Some amphibious vehicles use a combination of the above options; so were z. B. retrofitted the prototype of the Terrawind boom with inflatable floats to increase stability in the water.

Propulsion in the water

Various construction principles are used for propulsion in water:




Active manufacturers of civil amphibious vehicles

Construction kits and conversion kits

  • Dutton Marine is a conversion based on the Suzuki Samurai or Suzuki Jimny .
  • Watercar manufactures a sporty convertible with a 300 hp engine.

Finished vehicles

  • Sealegs is a boat with retractable wheels.
  • In China, Beijing builds Isuzu-based amphibious vehicles that do not meet western emissions regulations and are therefore not approved here.
  • Spios is a German manufacturer. Due to the unsprung construction, it is only approved as an agricultural vehicle up to 25 km / h in Germany.
  • Amphicoach manufactures the floating bus AmphiCoach GTS-1 .
  • In addition to luxury motorhomes, CAMI LLC also produces coaches, roadsters and off-road vehicles.
  • Gibbs Technologies is the British manufacturer of the Gibbs Aquada (floatable roadster), the Gibbs Humdinga (floatable off-road vehicle) and the Gibbs Quadski (mixture of quad and jet ski).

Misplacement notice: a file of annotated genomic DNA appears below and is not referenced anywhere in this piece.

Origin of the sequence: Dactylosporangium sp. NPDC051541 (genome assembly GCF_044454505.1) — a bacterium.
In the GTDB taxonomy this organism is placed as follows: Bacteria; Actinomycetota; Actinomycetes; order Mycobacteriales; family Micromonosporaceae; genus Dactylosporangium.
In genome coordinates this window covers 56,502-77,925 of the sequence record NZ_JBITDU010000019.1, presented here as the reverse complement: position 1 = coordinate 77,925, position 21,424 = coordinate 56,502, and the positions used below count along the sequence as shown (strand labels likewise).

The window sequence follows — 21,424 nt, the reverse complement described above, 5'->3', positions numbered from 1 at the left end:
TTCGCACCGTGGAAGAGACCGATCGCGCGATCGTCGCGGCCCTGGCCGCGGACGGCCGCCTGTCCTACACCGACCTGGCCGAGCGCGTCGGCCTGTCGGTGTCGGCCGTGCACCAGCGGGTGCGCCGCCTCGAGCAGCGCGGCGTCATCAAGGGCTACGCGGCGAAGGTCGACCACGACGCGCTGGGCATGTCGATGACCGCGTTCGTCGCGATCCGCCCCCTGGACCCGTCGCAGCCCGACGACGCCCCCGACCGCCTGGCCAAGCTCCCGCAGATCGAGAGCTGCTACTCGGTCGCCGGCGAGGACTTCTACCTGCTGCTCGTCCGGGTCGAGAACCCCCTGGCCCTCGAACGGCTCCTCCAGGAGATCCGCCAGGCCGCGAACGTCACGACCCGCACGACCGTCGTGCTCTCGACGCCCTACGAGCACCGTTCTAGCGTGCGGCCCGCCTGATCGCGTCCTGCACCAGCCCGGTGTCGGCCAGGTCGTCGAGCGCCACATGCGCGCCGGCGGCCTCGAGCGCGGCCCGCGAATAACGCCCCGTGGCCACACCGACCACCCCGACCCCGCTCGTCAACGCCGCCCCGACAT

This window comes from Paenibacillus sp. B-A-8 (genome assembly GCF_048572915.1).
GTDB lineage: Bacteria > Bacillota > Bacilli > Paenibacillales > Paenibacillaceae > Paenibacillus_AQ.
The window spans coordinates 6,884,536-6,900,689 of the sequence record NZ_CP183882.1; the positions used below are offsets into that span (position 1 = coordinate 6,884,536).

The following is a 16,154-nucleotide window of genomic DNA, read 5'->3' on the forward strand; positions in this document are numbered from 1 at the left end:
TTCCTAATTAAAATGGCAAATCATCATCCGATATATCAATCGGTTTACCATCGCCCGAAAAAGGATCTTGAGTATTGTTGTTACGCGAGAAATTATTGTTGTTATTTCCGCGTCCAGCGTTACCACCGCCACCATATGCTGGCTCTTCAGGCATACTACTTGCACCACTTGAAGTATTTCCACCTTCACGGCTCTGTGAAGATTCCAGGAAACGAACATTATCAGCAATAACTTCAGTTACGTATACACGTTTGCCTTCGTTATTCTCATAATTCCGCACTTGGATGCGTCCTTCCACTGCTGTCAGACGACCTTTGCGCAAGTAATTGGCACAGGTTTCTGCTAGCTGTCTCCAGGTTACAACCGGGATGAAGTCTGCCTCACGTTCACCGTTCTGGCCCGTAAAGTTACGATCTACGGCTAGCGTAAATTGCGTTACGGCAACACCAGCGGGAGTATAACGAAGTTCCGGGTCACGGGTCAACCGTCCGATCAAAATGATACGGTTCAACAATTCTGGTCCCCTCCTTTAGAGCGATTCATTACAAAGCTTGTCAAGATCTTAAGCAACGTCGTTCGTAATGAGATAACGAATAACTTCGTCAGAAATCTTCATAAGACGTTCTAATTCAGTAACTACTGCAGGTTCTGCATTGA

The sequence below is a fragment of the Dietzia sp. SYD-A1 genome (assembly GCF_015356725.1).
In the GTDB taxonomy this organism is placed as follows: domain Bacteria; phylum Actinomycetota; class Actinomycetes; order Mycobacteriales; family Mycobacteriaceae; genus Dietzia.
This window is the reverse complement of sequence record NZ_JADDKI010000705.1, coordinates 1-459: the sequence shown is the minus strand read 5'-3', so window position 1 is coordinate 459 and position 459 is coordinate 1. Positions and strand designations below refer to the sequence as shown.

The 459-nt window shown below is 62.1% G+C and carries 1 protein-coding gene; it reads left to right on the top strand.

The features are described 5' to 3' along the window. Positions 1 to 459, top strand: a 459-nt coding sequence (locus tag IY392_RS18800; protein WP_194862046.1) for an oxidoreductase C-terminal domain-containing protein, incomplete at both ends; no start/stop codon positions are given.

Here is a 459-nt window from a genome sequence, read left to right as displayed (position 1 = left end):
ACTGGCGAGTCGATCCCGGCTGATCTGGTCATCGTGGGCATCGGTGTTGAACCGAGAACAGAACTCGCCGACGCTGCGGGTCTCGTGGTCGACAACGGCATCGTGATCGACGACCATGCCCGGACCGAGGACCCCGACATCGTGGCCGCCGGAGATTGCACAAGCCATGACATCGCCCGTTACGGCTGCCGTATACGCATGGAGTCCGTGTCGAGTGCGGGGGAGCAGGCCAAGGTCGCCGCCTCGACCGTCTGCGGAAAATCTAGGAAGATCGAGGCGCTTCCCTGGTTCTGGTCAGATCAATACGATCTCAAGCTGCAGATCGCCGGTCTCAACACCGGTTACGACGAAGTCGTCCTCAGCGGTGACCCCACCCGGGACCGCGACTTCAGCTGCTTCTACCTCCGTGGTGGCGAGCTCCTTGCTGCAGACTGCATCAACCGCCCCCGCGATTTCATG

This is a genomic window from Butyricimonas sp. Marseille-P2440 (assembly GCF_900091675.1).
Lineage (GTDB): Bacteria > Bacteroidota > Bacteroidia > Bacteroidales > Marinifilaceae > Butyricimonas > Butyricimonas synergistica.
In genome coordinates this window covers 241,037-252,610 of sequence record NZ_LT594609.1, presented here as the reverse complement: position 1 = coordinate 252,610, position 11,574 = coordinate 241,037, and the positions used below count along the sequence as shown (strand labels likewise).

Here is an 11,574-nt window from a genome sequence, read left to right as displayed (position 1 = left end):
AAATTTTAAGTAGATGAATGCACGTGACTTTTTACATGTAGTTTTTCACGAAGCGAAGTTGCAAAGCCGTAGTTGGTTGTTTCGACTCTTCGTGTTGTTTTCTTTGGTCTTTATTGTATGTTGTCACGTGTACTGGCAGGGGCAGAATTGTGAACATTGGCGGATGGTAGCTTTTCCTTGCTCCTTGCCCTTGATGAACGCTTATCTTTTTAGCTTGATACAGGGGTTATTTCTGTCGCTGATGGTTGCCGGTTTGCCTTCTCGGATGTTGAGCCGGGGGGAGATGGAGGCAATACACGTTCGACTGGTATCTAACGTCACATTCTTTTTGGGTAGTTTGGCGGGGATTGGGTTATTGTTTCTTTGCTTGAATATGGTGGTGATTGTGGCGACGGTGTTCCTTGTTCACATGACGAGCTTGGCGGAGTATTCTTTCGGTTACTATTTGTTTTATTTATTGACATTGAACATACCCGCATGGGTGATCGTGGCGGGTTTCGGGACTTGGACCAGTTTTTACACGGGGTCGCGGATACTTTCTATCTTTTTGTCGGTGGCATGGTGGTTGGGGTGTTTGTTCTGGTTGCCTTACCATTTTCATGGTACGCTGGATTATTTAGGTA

• The Russian company Scherp produces the off-road amphibious vehicle of the same name .
  • The Tupolev A-3 is an all-metal amphibious vehicle.


A swimming car meeting has been organized in the Salzkammergut since the 1960s . It was a guest at the Attersee (..., 2018), Mondsee (..., 2019), Traunsee (2016, 2017) and Wolfgangsee . A typical date is Pentecost (June 8-10, 2019).

In 2019, the organizer, the Linz dentist Michael Stelzl, estimates that there are around 50 to 60 swim cars in Austria, of which around 25 can still swim. In 2018 about 40 vehicles swam in the Attersee.

See also


  1. Beverly Rae Kimes, Henry Austin Clark Jr .: Standard catalog of American Cars. 1805-1942. Digital edition . 3. Edition. Krause Publications, Iola 2013, ISBN 978-1-4402-3778-2 , pp. 552 (English).
  2. ^ Beverly Rae Kimes: Pioneers, Engineers, and Scoundrels: The Dawn of the Automobile in America . Ed. SAE ( Society of Automotive Engineers ). Permissions, Warrendale PA, 2005, ISBN 0-7680-1431-X , pp. 3-5.
  3. ^ Hasso Erb: floating car: cars and trucks; Development, technology, types. Motorbuch Verlag , Stuttgart 1988, ISBN 3-613-01165-4
  4. ^ London Ducktours ( Memento of August 8, 2008 in the Internet Archive )
  5. Seattle DUCKTOURS
  6. Boston DUCKTOURS
  7. New amphibious bus for tourists, August 31, 2016, accessed September 9, 2016. - Bus presentation in Salzburg.
  8. dmund Brandner: Swimming car meeting: Cars go swimming in Mondsee at Whitsun June 6, 2019, accessed June 8, 2019.

Web links

Commons : Amphibious Vehicle  - collection of images, videos and audio files
Wiktionary: Amphibious vehicle  - explanations of meanings, word origins, synonyms, translations